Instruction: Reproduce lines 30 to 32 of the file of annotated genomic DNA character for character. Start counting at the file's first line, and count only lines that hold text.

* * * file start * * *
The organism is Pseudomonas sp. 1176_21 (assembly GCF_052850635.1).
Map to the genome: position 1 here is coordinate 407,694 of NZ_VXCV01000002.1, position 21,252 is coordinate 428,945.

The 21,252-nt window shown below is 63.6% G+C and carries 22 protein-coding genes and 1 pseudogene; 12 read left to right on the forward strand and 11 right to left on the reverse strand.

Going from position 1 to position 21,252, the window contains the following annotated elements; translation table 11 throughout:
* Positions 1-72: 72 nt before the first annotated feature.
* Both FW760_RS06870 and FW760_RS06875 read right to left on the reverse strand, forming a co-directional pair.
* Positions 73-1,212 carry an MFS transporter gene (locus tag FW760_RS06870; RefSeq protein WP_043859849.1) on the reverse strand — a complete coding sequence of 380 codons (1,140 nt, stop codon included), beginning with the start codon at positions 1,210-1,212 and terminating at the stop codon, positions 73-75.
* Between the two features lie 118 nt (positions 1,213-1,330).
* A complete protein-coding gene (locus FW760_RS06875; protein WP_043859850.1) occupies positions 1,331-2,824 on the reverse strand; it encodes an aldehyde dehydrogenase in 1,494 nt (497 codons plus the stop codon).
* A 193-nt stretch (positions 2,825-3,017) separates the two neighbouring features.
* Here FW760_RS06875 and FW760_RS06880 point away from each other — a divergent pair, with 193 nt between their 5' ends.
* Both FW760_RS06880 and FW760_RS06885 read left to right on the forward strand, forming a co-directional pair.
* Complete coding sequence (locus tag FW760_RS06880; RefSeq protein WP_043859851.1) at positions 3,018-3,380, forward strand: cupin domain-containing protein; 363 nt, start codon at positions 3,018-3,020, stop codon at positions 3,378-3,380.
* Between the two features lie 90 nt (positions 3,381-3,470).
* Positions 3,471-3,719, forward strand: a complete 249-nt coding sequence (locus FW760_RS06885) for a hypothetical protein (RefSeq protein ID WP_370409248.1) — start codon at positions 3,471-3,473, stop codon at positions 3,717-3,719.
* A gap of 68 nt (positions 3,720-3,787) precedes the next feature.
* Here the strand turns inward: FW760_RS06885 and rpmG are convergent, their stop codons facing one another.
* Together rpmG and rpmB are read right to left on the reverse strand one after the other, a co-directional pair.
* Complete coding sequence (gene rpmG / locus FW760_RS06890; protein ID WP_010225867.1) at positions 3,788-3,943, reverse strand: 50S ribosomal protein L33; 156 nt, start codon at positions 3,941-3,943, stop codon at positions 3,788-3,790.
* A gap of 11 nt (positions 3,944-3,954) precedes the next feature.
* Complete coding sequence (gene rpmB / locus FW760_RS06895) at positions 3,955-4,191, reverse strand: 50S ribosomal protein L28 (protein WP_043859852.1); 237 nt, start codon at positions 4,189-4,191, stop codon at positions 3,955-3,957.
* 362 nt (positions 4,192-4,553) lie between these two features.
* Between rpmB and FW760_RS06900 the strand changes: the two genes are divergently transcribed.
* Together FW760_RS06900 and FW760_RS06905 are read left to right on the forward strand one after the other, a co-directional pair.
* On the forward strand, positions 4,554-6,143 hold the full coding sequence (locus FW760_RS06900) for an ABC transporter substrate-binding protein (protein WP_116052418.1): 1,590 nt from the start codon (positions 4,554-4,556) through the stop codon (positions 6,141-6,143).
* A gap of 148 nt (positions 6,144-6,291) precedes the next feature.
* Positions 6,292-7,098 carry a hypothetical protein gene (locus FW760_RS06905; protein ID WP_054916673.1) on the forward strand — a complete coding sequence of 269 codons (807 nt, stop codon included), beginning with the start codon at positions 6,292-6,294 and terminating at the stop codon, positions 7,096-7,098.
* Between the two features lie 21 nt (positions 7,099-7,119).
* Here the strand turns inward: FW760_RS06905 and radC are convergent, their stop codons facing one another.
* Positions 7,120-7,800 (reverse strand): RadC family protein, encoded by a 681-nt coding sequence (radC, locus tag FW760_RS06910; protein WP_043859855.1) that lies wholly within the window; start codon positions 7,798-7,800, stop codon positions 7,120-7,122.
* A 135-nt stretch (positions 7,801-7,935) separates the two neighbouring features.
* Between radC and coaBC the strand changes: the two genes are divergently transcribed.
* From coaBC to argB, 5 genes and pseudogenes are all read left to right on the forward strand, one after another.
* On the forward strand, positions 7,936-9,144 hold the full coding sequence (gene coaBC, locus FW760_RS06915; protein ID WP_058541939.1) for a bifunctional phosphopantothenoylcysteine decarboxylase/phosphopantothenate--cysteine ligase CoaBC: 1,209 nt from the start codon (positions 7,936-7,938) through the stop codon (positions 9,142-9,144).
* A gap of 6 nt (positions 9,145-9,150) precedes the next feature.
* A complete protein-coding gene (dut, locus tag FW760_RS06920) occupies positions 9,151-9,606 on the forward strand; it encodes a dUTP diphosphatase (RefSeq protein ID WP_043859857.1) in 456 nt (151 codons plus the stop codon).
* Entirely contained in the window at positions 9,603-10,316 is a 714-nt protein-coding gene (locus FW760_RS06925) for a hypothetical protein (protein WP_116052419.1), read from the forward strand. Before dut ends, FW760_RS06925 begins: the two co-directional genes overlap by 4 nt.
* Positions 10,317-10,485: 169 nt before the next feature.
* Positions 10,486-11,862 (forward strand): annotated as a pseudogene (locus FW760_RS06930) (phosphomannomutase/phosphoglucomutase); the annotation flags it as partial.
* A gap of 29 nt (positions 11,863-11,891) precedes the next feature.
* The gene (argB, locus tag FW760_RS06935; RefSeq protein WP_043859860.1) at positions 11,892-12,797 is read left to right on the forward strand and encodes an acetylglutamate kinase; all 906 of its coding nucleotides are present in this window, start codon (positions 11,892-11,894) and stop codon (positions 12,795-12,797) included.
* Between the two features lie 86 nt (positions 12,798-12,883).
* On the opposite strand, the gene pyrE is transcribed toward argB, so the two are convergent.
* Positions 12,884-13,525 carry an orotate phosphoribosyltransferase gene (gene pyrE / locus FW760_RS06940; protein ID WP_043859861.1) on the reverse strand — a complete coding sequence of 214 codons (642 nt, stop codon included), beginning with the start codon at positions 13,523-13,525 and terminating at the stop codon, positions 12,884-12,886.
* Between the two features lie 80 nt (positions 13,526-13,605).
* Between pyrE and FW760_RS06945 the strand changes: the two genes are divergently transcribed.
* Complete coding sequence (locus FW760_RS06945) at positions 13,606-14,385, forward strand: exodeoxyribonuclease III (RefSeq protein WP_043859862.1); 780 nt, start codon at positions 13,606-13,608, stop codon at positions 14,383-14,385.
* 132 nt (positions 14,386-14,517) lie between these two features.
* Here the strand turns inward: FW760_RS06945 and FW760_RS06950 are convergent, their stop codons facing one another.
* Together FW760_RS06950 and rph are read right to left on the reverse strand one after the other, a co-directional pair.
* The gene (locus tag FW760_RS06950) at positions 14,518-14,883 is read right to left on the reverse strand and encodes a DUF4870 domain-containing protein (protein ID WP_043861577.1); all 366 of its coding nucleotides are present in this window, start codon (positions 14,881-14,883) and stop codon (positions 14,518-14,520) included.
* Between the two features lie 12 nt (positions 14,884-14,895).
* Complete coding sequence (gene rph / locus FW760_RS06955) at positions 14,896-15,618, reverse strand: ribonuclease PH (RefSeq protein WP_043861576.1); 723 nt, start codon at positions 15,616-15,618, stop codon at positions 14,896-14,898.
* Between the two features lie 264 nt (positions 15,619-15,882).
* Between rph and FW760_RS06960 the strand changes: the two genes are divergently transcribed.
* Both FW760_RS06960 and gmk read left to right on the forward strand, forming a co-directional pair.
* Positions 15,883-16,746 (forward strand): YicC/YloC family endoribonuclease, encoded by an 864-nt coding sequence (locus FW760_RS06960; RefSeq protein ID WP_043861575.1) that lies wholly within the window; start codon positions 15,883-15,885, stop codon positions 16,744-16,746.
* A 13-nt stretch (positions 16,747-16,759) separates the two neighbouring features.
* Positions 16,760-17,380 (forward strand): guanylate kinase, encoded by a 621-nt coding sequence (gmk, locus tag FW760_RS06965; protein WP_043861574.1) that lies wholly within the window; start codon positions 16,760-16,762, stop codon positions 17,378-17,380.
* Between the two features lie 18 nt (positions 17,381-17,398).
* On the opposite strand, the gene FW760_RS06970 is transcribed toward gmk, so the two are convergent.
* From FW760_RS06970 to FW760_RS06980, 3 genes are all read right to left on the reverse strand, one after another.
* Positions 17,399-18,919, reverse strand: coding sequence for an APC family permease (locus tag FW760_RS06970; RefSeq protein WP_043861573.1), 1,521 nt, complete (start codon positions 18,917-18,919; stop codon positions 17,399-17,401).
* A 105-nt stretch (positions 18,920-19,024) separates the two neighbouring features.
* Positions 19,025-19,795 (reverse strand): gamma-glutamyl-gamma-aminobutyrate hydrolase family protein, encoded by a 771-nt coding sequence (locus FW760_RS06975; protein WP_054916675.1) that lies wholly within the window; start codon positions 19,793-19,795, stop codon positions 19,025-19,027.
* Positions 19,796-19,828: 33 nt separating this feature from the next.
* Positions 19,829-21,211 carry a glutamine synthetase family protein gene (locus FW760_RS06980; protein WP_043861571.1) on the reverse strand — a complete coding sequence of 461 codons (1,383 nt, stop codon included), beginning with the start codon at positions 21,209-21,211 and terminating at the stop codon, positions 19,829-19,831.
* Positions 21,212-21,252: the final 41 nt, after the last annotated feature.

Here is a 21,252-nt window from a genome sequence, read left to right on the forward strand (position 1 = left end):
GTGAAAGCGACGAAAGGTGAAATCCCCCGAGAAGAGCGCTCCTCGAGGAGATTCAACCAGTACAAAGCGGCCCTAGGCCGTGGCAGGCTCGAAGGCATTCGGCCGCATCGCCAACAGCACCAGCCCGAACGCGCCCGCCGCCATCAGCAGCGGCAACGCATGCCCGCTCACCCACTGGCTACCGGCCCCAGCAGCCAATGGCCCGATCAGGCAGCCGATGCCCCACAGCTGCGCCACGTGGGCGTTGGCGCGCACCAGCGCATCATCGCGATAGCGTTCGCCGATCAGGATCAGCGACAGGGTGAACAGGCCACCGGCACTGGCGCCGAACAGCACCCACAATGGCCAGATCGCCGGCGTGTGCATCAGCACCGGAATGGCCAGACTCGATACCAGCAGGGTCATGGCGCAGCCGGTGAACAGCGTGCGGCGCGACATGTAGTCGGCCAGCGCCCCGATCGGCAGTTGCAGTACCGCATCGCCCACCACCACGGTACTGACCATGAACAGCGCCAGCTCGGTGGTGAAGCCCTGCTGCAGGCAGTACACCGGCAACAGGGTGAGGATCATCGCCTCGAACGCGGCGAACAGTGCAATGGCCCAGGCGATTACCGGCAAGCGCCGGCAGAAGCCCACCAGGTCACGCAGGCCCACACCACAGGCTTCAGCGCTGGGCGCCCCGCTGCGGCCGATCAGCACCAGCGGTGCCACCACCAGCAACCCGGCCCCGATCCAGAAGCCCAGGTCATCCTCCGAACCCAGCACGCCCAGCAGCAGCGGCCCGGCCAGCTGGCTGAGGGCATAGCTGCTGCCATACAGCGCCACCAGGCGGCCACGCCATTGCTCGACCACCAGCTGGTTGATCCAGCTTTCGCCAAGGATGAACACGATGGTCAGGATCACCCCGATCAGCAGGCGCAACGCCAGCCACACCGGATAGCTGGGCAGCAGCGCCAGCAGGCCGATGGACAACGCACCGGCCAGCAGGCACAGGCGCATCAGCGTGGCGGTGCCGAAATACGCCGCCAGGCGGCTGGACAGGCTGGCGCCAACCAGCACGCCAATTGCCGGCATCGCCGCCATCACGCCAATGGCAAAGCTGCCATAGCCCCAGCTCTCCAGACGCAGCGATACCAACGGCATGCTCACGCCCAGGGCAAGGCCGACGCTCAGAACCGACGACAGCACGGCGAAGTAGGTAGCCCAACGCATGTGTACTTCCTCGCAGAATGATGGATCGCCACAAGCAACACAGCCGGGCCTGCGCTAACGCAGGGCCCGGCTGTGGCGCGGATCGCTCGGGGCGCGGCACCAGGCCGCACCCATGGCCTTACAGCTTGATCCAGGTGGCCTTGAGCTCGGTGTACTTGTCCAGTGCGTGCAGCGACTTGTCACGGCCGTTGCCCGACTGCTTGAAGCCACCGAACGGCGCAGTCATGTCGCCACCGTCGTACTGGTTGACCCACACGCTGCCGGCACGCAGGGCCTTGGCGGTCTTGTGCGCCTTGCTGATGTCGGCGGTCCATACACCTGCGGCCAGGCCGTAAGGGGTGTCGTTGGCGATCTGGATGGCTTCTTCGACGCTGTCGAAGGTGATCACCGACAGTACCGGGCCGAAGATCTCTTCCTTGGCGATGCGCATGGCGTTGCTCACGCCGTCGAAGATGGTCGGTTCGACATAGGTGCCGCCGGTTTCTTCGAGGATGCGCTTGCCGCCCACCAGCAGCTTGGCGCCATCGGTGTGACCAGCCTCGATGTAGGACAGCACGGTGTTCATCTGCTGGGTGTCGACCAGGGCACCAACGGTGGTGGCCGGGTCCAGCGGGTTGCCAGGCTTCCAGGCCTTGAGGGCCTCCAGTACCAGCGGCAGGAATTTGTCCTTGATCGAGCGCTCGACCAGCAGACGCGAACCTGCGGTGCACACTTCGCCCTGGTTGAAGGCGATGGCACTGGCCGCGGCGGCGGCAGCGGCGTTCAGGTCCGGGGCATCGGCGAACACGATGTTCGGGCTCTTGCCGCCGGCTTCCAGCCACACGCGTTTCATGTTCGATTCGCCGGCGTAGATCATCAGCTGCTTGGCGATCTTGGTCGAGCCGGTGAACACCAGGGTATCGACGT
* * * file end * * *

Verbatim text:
* Positions 7,120-7,800 (reverse strand): RadC family protein, encoded by a 681-nt coding sequence (radC, locus tag FW760_RS06910; protein WP_043859855.1) that lies wholly within the window; start codon positions 7,798-7,800, stop codon positions 7,120-7,122.
* A 135-nt stretch (positions 7,801-7,935) separates the two neighbouring features.
* Between radC and coaBC the strand changes: the two genes are divergently transcribed.